Over the years, I’ve obsessed about our team’s weaknesses. With this mindset, it was easy to pick out shortcomings when thinking about anyone. Not enough attention to detail. Not a team player. Lacking in strategic thinking. Slow to anticipate. Dismal under pressure. Zero confidence when talking with clients. Can’t problem-solve.
This emphasis on identifying weaknesses motivated me to push the team to get better and, in some cases, led to personnel moves that either got rid of the perceived weakness or balanced it out with a new hire. But over time, I’ve come to see that viewing the team primarily through a lens of weakness can have a very demoralizing and negative effect on culture and employee development. Rather than lamenting and stressing out over weaknesses, why not shift some of the energy towards identifying strengths and finding ways to amplify what we’re doing well?
I decided to put myself through an exercise: list out my entire team and write down what I think are each person’s strengths. The results of the exercise showed me that there’s a lot to gain by embracing each person’s strengths. Below are some thoughts I came away with from the exercise:
#1) I need to know more about everyone’s strengths
I struggled to write specific, descriptive strengths for many people. Part of the reason was expected: I work closely with a select number of people on a daily basis, so my observations are bound to be uneven. But I know that with keener observations and key conversations, I can greatly expand what I know about our team’s strengths. The next step for me is to make these observations and conversations systematic so I can get a steady feed of information about what people believe are their own strengths and the strengths of their team members.
#2) I need to define what I mean by “strengths”
What am I really talking about when I say that I want to understand people’s strengths? I noticed from the exercise that a lot of the things that I considered “strengths” were really just basic perceptions. Hard-working, personable, professional. I don’t know if those necessarily qualify as strengths. I think exploring the concept of strength in detail will be helpful. I remember when our team took the StrengthsFinder test a couple of years ago and how it helped to facilitate discussions about strengths in very specific ways. I’d like to figure out a framework for observing strengths. Right now, my initial approach will primarily look for strengths that manifest in interactions with clients and team members and also in the execution of assigned tasks. I’ll also make a note of behaviors like extra-curricular professional development activities and volunteer leadership responsibilities to see if I can identify strengths.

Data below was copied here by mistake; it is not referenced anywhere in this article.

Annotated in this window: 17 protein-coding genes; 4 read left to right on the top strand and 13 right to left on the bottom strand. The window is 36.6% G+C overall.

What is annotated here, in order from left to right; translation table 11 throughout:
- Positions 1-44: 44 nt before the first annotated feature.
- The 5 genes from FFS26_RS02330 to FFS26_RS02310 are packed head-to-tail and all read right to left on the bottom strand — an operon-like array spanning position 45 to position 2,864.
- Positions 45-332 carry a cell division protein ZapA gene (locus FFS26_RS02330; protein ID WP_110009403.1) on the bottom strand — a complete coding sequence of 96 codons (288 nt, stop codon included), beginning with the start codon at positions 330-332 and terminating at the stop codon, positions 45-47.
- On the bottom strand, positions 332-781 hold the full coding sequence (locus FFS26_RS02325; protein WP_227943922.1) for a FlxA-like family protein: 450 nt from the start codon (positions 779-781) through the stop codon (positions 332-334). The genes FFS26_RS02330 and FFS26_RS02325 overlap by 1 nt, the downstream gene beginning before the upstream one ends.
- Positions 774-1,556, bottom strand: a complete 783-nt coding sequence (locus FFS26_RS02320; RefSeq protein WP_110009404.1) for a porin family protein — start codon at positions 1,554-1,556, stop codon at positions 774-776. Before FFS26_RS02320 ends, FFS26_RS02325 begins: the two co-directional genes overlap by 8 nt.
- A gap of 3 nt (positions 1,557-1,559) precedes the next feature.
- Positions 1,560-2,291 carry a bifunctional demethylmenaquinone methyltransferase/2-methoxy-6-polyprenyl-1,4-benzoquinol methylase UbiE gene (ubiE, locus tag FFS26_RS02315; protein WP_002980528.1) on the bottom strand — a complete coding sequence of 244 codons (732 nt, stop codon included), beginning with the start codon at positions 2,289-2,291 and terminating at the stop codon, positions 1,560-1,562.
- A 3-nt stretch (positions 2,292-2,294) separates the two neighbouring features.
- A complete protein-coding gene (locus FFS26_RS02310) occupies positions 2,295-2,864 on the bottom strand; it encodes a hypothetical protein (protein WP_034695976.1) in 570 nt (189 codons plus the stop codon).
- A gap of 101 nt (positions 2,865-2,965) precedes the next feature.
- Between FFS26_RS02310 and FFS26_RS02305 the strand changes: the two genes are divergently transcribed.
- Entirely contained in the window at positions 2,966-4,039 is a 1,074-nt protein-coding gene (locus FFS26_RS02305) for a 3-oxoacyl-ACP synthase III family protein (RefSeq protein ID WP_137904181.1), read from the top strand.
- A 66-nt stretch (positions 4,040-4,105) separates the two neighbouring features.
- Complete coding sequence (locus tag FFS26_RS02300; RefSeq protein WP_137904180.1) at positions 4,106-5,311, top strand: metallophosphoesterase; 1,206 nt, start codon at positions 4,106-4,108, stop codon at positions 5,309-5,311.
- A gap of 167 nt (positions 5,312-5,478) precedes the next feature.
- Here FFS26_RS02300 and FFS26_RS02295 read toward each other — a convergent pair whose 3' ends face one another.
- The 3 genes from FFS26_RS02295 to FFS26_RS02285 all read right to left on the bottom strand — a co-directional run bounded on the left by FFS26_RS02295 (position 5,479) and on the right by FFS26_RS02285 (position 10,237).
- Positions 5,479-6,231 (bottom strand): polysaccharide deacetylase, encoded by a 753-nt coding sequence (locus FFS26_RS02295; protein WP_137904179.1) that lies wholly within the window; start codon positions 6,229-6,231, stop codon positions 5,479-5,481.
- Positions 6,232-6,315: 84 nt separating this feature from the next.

#3) What does strength amplification look like?
It sounds really good in writing: “We’re going to amplify everyone’s strengths.” But what do I mean and how will I go about taking action? I think it’ll depend on the identified strengths. If it’s an underutilized strength, it might mean finding more or different opportunities for that individual. If it’s something that the individual exhibits in abundance, then perhaps recognition, encouragement, and modeling for other employees could be the approach.
I think the concept of weaknesses and strengths boils down to an individual’s habits. Habits that result in valuable contributions to the company’s business and culture are what we often determine to be strengths. Habits that detract, distract, or undermine the company’s business and culture are what we think of as weaknesses. I want to find ways to encourage and enforce good habits. I want to praise and recognize them as well. For this to happen, I’ll have to put in the work to truly understand our team’s strengths.